Hydraulic fracturing is one of primary engineering techniques to improve well productivity especially for unconventional reservoirs. Generally, there are two kinds of numerical models for hydraulic fracture simulation, continuum-based models and discontinuum-based models. In continuum-based models governing equations based on continuum theory are solved with single planar fracture assumption. However, in unconventional reservoirs this assumption breaks down, which results in the predictions by continuum-based models are not consistent with experiments [Al‐Busaidi et al., 2005]. Firstly, complex rather than single hydraulic fracture is often observed in laboratory or field experiments [Wang et al., 2014]. Secondly, continuum-based models generally assume that hydraulic fracture is caused by tensile force at fracture tip, but shear-type seismic events are often recorded in experiments and even in some cases shear failure dominates the fracture behavior [Falls et al., 1992; Ishida et al., 2004].
In this work we develop a more accurate pore-scale hydro-mechanical coupled model, where the solid deformation and fracture behavior are simulated by discrete element method (DEM) and the fluid flow is solved directly by lattice Boltzmann method (LBM) at pore scale. To validate current hydro-mechanical coupled model, sphere sedimentation in Newtonian fluid is simulated, and the results agree well with that reported in literature. Then hydro-fracturing is simulated, attempting to answer the inconsistency between continuum-based model predictions and experiment observation. Simulation results show that strength heterogeneity of rock has a significant influence on hydraulic fracture geometry and the involved failure mechanism. In unconventional reservoir, rock strength heterogeneity is high, which leads to the complex fracture geometry and abundant shear failure events, but it is often ignored in continuum-based models. The origin of this strength heterogeneity arises from ubiquitous natural fractures in unconventional reservoir, which are sealed with different minerals. Thus, hydraulic fracture interaction with cemented natural fracture is simulated, which shows that strength contrast between cemented natural fracture and host rock plays an important role in hydraulic fracture propagation.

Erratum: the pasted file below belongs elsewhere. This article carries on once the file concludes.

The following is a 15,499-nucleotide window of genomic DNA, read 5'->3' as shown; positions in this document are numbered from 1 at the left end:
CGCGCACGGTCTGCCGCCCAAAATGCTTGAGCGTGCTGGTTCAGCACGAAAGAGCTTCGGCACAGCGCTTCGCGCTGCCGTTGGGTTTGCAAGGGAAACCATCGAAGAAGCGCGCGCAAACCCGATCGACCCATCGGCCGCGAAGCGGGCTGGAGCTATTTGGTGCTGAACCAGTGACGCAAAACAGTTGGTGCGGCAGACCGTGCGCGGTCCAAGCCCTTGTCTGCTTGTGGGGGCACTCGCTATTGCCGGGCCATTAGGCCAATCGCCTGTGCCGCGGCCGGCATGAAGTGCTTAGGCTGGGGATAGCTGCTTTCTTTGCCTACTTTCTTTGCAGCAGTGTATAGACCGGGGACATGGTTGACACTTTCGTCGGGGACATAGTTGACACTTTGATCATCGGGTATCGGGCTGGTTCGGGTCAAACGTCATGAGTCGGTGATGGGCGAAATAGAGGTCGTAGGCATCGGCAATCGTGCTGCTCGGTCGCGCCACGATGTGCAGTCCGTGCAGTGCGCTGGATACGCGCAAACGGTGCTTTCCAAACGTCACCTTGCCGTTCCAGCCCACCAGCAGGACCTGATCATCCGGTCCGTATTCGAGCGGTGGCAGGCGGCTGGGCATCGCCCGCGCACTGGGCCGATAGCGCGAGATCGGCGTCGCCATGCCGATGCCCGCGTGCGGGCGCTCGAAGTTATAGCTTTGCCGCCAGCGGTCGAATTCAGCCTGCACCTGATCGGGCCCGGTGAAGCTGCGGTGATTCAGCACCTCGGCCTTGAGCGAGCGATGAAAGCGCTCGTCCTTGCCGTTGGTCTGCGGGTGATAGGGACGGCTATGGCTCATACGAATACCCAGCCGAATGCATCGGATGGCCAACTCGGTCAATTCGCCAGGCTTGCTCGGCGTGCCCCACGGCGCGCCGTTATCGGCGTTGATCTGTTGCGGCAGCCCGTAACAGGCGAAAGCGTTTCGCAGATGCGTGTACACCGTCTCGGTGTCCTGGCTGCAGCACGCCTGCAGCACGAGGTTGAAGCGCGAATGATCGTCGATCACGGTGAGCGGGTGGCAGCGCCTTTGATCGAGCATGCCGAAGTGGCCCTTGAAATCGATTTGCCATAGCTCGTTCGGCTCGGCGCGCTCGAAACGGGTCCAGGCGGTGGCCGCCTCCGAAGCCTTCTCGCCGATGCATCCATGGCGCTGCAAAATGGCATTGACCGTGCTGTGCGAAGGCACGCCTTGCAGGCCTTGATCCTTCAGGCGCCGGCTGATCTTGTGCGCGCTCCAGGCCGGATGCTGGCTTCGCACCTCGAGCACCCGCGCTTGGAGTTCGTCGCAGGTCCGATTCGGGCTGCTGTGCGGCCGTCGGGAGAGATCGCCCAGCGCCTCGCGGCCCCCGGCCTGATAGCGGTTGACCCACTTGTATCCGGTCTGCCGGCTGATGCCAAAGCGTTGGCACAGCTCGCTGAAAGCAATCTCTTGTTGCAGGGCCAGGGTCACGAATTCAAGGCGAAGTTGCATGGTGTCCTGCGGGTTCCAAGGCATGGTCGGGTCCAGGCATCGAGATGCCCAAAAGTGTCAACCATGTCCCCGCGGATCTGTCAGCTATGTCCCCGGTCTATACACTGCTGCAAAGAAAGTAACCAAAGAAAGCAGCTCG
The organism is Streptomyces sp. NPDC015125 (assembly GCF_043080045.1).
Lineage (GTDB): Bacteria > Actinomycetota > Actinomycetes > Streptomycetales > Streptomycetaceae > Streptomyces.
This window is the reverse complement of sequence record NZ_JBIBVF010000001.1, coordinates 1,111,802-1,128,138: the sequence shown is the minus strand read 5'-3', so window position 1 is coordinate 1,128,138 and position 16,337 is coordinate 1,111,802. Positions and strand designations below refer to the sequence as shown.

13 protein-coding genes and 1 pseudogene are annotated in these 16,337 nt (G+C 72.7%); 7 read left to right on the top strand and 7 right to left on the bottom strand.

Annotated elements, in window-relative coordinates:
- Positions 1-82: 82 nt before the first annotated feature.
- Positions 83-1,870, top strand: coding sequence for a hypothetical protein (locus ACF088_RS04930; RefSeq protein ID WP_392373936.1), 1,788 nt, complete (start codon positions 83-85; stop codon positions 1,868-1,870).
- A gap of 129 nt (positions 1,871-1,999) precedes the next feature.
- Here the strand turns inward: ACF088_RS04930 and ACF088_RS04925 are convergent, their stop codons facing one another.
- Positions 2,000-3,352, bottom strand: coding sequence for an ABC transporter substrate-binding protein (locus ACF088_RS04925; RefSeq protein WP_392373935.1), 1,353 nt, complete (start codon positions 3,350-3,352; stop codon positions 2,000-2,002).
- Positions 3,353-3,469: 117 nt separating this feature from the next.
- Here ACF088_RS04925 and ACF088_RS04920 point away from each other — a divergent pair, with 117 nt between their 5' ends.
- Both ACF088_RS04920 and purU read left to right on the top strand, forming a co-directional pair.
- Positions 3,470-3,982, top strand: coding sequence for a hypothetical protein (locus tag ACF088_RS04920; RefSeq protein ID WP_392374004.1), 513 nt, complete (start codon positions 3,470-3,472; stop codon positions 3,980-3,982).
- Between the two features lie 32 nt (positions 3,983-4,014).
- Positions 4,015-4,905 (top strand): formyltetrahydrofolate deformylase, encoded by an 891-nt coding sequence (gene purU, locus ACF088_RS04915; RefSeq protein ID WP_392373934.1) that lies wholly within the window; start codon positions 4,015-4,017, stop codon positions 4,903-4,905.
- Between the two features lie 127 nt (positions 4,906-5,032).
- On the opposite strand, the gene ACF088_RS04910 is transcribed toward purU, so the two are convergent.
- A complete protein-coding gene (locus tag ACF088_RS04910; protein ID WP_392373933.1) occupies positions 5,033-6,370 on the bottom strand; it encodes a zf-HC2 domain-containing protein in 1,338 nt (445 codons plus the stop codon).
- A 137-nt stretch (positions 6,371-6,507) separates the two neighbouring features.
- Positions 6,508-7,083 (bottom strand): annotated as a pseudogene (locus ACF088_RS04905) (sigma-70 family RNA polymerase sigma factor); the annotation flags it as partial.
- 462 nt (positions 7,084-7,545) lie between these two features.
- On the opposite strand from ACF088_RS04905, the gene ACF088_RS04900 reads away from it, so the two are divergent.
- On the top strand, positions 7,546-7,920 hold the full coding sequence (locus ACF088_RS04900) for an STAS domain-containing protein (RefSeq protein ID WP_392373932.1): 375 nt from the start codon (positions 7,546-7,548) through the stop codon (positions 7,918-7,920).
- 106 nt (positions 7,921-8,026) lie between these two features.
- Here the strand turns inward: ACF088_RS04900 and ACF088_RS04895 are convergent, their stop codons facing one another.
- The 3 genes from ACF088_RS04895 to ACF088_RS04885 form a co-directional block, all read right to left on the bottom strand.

Al‐Busaidi, A., J. Hazzard, and R. Young (2005), Distinct element modeling of hydraulically fractured Lac du Bonnet granite, Journal of Geophysical Research: Solid Earth, 110(B6), B06302.
Falls, S., R. Young, S. Carlson, and T. Chow (1992), Ultrasonic tomography and acoustic emission in hydraulically fractured Lac du Bonnet grey granite, Journal of Geophysical Research: Solid Earth, 97(B5), 6867-6884.
Ishida, T., Q. Chen, Y. Mizuta, and J.-C. Roegiers (2004), Influence of fluid viscosity on the hydraulic fracturing mechanism, Journal of energy resources technology, 126(3), 190-200.
Wang, T., W. Zhou, J. Chen, X. Xia, Y. Li, and X. Zhao (2014), Simulation of hydraulic fracturing using particle flow method and application in a coal mine, International Journal of Coal Geology, 121, 1-13.
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